Public get behind Ben Wallace’s push for an increase in defence budget

James Heappey discusses defence budget

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An exclusive poll has revealed that the public are getting behind Ben Wallace’s demands for a 10 percent hike in the Ministry of Defence’s Budget. According to the Techne UK survey for Express.co.uk a clear majority of those who express an opinion believe that the army should be increased in size rather than the current proposal to reduce it by 10,000.

According to the survey of 1,624 voters last week, almost half (47 percent) agree the army needs to be increased in size while only a third (35 percent) disagree.

The issue is one which comes out as dear to the heart of core Tory voters with 58 percent of those who backed the party in 2019 supporting an increase in the number of soldiers compared to 26 percent disagreeing.

Meanwhile, with Leave voters 55 percent support an increase in the size of the army and only 25 percent disagree.

Labour voters are evenly split on the issue with 41 percent supporting an increase but 42 percent disagreeing.

With the war in Ukraine raging and concerns that Britain and NATO allies could be dragged in, every age group has a majority in favour of increasing the number of military personnel.

The findings come as Mr Wallace and Mr Hunt are fighting behind the scenes over how much the Ministry of Defence should get.

Mr Hunt has only promised to increase schools and the NHS budgets, warning others they will need to make cuts.

But Mr Wallace has made it clear that with the problems in Ukraine and high inflation, the MoD needs at least 10 percent.

A 10 percent increase would amount to £11 billion just shy of the £13 billion needed to meet the demands of striking nurses wanting a 19 percent pay rise.

Last month, defence minister James Heappey told MPs in the Commons that Rishi Sunak and Mr Hunt were aware of “decades of under investment in the army” and strongly hinted that there would be measures spending commitments in the Budget to reverse that.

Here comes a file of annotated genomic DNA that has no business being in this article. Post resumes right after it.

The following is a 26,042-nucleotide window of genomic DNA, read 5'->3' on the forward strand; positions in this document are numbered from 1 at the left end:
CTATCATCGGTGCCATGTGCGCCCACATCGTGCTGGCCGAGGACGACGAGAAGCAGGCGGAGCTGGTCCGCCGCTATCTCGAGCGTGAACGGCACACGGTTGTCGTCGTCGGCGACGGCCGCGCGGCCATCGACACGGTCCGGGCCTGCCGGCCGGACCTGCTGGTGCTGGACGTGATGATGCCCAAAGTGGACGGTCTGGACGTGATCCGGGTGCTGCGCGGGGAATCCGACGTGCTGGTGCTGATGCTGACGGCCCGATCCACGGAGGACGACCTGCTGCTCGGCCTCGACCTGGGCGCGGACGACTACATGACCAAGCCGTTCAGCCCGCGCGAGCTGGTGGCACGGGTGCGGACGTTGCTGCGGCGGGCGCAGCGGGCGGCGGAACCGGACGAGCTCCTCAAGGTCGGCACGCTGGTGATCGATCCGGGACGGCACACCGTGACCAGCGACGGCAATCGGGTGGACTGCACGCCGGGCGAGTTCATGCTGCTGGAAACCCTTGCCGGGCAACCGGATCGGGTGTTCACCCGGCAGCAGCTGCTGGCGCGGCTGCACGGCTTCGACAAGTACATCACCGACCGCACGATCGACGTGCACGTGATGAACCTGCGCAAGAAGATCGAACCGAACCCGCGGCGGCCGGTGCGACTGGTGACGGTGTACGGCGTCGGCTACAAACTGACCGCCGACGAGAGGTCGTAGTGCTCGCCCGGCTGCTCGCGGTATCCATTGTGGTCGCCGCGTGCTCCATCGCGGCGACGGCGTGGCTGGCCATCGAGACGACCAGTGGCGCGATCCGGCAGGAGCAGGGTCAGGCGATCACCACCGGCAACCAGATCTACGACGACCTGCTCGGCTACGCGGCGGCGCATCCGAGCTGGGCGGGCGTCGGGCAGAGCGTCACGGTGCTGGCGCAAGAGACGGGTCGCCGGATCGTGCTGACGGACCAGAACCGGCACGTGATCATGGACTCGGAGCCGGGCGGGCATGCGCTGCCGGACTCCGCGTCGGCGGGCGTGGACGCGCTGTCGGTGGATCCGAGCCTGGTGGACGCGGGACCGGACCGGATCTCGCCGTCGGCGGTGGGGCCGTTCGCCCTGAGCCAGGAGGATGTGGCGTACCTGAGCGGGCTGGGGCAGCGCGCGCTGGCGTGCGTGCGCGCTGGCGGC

Mr Heappey said: “Everybody is clear, the Secretary of State (Ben Wallace) has said many times as have I, that serial underinvestment in the army over decades has led to the point where the army is in urgent need of recapitalisation.”

Significantly, he added: “The Chancellor and the Prime Minister get that and there is a Budget coming.”

The Defence Committee has been raising serious issues about the “clapped out” state of the army particularly its heavy armour vehicles.

A recent hearing at the committee heard that the army is still using some vehicles which are 50 years old and, at a time when the UK is sending tanks to Ukraine, there were concerns that if Russia invaded NATO allies in the Baltics then it would struggle to get a heavy army division across Europe in 60 days.

However, senior Tory MPs have questioned whether the Army is fit for purpose and suggest that the Ukraine war has exposed its deficiencies.

In a piece for the I last week, Tobias Ellwood, Conservative chairman of the Defence select Committee, argued Britain needs a bigger army not smaller.

He said: “The last Defence Review was published in March 2021 (before the Russian invasion) and as with previous publications was designed to fulfil three objectives.”

He went on: “Perhaps it’s no surprise that voices in the US military think the British Army has slipped from tier one to tier three capability. And now Germany is suggesting we do not have the strength to take on Nato’s rapid response duties as we lack the 5,000 soldiers needed on short notice to move.”

The Defence Committee has set up a sub-committee under the chairmanship of former Armed Forces minister Mark Francois to also look at the state of procurement for Britain’s armed forces with many projects over budget and behind schedule.


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